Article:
Back in 1953, Lincoln swapped its stovepipe hat for a beanie and gobbled up all comers in the 1,900-mile Pan-American road race. The next year they did it again, as hundreds of little Mexican boys screamed out to the rest of the competition, “They went that-a-way, senor!”
One thing about the Ford organization (which includes the Continental, Lincoln, Mercury, Ford and next year the Edsel) is that these boys are not set in their ways. With their Mexican successes behind them—successes which were accomplished because their cars were not only fast, but roadable and the finest-handling automobiles ever produced in this country— Lincoln switched character. Like the guy who reaches for his carpet slippers after he’s won the girl, or the gladiator who sheaths his broadsword after successfully pigsticking the dragon, Lincoln took off its competition coveralls, slipped into white-tie-and tails, and emerged as a conservative, distinguished gentleman with discreetly concealed muscles. The only holdover from the hell-for-leather “Mexican” Lincolns was the car’s outstanding roadability and handling prowess.
If a big car has ever been built that can out-handle the Lincoln, then I’ve never had the pleasure of driving it. This, plus terrific brakes, makes Lincoln as safe a car as has been built to date.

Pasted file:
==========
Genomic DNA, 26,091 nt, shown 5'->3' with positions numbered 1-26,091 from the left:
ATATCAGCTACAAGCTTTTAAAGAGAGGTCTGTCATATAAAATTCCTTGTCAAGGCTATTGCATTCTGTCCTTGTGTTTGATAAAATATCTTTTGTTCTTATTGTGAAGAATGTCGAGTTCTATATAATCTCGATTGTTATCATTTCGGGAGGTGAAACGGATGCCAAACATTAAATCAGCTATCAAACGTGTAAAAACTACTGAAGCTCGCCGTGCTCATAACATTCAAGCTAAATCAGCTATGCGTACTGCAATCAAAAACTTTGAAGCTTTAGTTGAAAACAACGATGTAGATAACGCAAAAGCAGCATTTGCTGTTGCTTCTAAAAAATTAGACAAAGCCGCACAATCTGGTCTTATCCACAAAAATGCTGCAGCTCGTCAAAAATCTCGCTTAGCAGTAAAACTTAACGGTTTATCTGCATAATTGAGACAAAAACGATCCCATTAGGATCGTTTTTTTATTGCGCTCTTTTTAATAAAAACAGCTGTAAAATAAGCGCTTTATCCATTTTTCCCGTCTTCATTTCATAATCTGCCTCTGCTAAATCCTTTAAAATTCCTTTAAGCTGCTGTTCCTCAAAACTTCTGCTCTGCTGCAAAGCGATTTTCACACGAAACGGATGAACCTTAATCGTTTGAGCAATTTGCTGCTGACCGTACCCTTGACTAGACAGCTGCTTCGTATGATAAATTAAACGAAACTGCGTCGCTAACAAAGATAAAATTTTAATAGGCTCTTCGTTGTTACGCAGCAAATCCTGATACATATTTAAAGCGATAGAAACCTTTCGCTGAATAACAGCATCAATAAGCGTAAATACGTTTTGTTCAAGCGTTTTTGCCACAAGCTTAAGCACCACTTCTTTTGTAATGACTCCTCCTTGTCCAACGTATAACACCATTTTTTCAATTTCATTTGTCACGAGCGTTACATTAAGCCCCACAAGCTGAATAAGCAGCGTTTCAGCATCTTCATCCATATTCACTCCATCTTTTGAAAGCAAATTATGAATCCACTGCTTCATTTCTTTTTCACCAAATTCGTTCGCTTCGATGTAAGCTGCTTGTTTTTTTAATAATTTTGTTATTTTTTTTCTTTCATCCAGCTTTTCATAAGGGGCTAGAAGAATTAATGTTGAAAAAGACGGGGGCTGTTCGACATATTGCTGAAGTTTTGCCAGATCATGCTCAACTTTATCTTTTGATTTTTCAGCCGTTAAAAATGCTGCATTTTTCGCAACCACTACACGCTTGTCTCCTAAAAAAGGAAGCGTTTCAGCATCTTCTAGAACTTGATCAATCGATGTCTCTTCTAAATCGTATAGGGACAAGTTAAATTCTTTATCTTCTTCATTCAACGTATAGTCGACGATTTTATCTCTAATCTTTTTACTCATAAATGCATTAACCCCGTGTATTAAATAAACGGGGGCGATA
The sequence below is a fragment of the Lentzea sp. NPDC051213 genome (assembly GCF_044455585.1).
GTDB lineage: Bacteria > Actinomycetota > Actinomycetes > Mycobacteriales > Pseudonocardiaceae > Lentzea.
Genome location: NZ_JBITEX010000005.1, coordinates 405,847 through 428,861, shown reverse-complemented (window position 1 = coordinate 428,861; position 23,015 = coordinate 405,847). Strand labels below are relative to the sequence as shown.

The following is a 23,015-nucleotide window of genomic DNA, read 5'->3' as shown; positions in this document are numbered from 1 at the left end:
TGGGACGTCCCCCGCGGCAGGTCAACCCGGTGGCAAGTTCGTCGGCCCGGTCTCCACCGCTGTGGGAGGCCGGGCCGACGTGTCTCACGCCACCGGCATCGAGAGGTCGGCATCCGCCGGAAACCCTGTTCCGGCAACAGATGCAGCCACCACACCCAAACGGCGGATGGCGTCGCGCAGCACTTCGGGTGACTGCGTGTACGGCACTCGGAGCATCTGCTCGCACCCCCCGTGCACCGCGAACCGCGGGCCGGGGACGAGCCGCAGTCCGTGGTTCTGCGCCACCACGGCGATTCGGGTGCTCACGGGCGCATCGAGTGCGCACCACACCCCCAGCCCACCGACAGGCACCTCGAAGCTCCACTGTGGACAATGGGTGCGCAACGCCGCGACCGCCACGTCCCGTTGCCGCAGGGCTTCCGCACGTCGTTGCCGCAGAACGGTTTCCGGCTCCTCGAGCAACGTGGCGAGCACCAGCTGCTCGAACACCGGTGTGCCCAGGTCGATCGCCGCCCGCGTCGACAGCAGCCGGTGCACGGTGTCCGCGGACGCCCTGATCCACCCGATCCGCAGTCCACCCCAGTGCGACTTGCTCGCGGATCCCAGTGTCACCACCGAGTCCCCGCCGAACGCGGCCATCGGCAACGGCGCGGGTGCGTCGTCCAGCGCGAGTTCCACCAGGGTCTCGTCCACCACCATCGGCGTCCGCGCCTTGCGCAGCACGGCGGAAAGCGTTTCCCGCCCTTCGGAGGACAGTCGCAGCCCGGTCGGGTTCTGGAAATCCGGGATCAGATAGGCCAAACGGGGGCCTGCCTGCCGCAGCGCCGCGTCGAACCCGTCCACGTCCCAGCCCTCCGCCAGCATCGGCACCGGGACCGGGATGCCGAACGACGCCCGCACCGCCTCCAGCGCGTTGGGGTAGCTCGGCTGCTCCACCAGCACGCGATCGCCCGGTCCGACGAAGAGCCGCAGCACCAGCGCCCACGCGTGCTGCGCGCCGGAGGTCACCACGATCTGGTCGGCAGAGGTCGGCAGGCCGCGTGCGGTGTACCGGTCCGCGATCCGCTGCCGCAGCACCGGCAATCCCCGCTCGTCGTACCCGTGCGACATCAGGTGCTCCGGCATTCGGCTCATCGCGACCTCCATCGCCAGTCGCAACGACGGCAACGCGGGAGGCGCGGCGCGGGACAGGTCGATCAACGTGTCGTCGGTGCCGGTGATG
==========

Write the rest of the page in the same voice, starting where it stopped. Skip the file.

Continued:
Performance-wise—meaning top speed and acceleration—Lincoln no longer is making a serious attempt to be the Whiz Kid of the drag strips or the speed trials. Like a retired Derby winner, Lincoln now rests on its laurels. Size went up, engine capacity was increased, and the old champ acquired a smooth but horsepower-robbing new transmission. In 1956, Lincoln was a close contender for the finest-looking automobile ever produced in the land of Soapy Williams and Walter Ruther. The cars were still fast, but had acquired an Ivy League look that made at least one of their competitors resemble the Limehouse Button King. With the addition of Ed Sullivan’s stumping, Lincoln enjoyed the best sales year in its history.
Superb roadability plus terrific brakes make this new 300 hp. white-tie-and-tails job “as safe a car as has been built to date,” according to Uncle Tom.
There are many types of buyers of cars in the Lincoln class, and they include the successful man who has made his pile and suddenly realizes he has forgotten to have fun along the way. Lincoln made its main pitch in ‘56 to this well-regulated character of taste who wanted superb and enjoyable transportation in a conservative package, a car that didn’t have to go in for hand-tooled saddlery and a garland of silver dollar decorations that shouted “money” in a loud voice.
From a performance standpoint, give or take a wheel turn or two, there has been no increase in over-the-ground rapidity from the ‘56 jobs. Zero to 60 still takes 12 seconds. When correctly tuned, these big Lincolns will just edge the 110-mph. mark. They do, though, have a way of slamming into a corner or whipping through a bend with all the steadiness of a bowling ball transversing a laundry chute at speeds that would dump some of the competition head over teakettles.